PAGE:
Researchers at The Hebrew University of Jerusalem and Roche have identified small molecules that prevented human pluripotent stem cells from forming teratomas in mice following transplantation.1 The molecules could be useful for reducing the tumorigenicity risk of stem cell-derived cell therapies.

Cell therapies derived from stem cells can be produced by differentiating embryonic stem cells (ESCs) or induced pluripotent stem (iPS) cells into cell types unique to the diseased tissue. However, that differentiation process may also leave behind residual undifferentiated cells, which can develop into a type of tumor known as a teratoma.2

Thus, an ongoing challenge has been to ensure that a stem cell-derived therapy contains no teratoma-producing cells prior to transplantation. Indeed, teratoma risk has prompted the FDA to require developers of stem cell-derived therapies to run assays and long-term studies showing no residual undifferentiated cells and no tumor formation in animals.

The Hebrew University and Roche researchers reasoned that a small molecule-based approach might be useful for eliminating undifferentiated cells from stem cell therapy preparations. To do that, they designed a series of screens to detect compounds that reduced the viability of undifferentiated human ESCs without being cytotoxic to differentiated cell lines.

A high throughput screen of over 52,000 small molecules identified 15 pluripotent cell-specific inhibitors-dubbed PluriSIns. In cell culture studies, these compounds were cytotoxic to both human ESCs and iPS cells but not to differentiated cells derived from these stem cells.

The researchers showed that the lead PluriSIn selectively killed undifferentiated pluripotent cells by inhibiting stearoyl-CoA desaturase-1 (SCD1), a key enzyme that mediates oleic acid biosynthesis. Moreover, oleic acid supplementation prevented PluriSIn-induced cell death in undifferentiated cells.

In mice injected with a mixture of differentiated cells and undifferentiated stem cells, none of the mice receiving cell mixtures pretreated with the lead PluriSIn developed teratomas, whereas all mice receiving vehicle-treated cell mixtures did.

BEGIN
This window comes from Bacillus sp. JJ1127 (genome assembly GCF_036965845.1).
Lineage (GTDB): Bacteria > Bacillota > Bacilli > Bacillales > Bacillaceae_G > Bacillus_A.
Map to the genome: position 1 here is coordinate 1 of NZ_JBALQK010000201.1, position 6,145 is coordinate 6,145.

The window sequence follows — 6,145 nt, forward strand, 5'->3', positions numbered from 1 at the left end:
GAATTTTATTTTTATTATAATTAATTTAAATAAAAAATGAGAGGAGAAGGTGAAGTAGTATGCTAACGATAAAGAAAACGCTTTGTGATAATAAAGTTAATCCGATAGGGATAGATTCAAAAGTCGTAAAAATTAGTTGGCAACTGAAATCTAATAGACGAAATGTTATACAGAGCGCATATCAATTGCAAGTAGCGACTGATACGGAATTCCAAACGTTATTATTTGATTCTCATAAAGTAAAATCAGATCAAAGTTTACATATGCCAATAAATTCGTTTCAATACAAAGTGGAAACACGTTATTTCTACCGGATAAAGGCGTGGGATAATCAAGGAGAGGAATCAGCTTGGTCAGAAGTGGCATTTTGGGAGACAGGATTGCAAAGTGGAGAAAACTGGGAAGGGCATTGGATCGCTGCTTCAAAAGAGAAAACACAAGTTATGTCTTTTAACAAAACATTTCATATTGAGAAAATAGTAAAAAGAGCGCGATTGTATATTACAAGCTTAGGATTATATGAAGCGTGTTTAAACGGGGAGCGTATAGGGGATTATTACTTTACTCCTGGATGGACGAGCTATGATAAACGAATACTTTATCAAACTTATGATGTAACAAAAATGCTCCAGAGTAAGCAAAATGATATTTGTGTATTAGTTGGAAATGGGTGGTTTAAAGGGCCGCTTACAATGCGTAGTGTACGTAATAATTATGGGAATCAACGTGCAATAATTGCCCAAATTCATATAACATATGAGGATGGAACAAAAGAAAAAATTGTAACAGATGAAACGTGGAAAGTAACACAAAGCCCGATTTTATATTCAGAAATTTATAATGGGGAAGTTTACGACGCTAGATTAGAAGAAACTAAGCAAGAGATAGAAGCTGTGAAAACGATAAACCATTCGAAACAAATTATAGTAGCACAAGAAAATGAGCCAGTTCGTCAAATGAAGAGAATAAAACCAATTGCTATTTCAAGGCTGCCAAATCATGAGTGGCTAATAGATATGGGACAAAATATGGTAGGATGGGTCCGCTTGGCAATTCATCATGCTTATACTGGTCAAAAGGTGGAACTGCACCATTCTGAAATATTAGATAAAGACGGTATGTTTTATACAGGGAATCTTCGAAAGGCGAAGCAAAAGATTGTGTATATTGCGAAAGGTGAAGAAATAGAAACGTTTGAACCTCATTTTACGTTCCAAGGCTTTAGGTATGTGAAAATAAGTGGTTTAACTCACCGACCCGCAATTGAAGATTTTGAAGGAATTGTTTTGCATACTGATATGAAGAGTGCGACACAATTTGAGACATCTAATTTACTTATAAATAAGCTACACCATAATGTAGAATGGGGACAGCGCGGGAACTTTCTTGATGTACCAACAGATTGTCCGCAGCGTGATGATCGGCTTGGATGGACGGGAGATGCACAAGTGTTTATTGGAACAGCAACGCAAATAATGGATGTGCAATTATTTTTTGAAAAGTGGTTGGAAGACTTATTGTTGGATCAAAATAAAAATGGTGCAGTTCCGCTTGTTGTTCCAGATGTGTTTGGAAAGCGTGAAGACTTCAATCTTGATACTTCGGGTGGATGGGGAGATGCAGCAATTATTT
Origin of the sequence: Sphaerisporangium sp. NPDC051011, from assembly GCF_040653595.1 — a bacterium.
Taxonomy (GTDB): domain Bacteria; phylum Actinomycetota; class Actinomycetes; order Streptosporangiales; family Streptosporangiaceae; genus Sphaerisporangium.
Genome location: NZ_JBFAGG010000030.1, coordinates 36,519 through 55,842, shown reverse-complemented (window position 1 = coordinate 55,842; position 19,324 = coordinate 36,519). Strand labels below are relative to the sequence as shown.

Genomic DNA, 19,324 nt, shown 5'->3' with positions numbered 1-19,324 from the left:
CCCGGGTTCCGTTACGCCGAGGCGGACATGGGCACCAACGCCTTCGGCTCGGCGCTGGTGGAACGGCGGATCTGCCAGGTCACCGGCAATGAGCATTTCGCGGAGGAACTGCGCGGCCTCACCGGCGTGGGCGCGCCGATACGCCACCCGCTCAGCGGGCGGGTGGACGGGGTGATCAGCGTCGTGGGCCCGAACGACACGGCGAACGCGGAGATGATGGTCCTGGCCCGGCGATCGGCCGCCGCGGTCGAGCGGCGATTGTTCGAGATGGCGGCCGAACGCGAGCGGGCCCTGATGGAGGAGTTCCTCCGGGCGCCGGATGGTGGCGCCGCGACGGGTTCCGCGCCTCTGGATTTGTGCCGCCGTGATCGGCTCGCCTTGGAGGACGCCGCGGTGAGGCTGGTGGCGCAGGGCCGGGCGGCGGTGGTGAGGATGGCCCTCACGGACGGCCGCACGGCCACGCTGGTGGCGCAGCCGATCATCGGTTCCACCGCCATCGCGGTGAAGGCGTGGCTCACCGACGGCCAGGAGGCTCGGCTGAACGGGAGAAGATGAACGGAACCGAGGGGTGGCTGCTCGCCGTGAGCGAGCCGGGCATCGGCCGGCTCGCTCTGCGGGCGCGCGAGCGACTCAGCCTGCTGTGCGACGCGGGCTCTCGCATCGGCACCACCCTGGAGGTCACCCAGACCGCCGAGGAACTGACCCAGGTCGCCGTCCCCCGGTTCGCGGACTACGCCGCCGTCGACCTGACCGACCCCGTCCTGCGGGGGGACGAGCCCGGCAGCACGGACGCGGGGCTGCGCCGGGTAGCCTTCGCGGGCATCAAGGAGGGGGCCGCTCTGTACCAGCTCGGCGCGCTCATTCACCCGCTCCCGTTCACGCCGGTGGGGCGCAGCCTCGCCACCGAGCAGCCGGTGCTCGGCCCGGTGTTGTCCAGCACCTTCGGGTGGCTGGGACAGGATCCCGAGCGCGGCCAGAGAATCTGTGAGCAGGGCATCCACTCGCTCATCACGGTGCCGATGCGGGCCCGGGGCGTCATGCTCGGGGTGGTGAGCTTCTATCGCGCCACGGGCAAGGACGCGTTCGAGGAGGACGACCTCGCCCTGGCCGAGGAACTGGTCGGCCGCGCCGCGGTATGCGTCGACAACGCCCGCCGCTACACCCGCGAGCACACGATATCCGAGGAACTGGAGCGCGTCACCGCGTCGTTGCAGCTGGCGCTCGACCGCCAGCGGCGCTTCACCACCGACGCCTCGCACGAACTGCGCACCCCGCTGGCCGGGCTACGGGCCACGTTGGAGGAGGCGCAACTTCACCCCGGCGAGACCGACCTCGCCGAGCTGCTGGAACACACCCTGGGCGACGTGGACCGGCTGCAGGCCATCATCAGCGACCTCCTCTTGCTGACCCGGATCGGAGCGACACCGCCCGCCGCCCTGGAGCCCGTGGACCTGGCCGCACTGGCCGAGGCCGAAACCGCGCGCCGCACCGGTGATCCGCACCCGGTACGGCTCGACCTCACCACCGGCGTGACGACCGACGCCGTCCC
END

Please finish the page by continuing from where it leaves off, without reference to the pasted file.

Results were published in Cell Stem Cell. The corresponding author is Nissim Benvenisty, a professor in the Department of Genetics at The Hebrew University.

"We identified for the first time highly selective molecules that eliminate undifferentiated pluripotent stem cells in a robust and efficient manner that do not also jeopardize more differentiated cell types, including adult stem and progenitor cells," said Marcus Boehringer, a coauthor on the paper and head of external innovation and alliances in cardiovascular and metabolic diseases at Roche. "We believe this is a promising strategy for mitigating the risk of teratoma formation associated with stem cell-derived therapies."

Uri Ben-David added that the reported data also highlight the potential metabolic vulnerability of undifferentiated pluripotent cells to SCD1 and fatty acid biosynthesis. Ben-David is the paper's lead author and a graduate student in the Department of Genetics at The Hebrew University.

The result suggests other compounds that inhibit SCD1 or oleic acid biosynthesis also could have utility for the selective killing of undifferentiated cells.

"The most interesting and important result to me is that a small molecule was sufficient to selectively eliminate the teratoma-promoting cells and that genetically manipulated cells and antibodies were not required," said Micha Drukker, group leader of the Pluripotent Stem Cell Differentiation Lab and head of the Human Induced Pluripotent Stem Cell Unit at Helmholtz Center Munich.

"From a research publication point of view, I think this is a very promising result," said Emile Nuwaysir, VP and COO at Cellular Dynamics International Inc. "The results demonstrate that pluripotent cells and differentiated cells generated from pluripotent cells can have differential sensitivity to a particular chemical."

Easy and efficient

PluriSIns could potentially have fewer limitations and be more efficient and cost effective than previously described experimental methods to remove undifferentiated pluripotent cells from the final cellular product.

Those other approaches have included antibody-mediated depletion of undifferentiated cells, cell sorting and genetic modification techniques. However, those methods have shortcomings including prior knowledge of the molecular target, limited throughput and added safety concerns.

Antibody-mediated depletion of the unwanted cells requires prior knowledge of the pluripotent cell-specific surface antigen to target, whereas such knowledge was not a requirement for PluriSIns. Moreover, antibodies are generally more expensive than small molecules.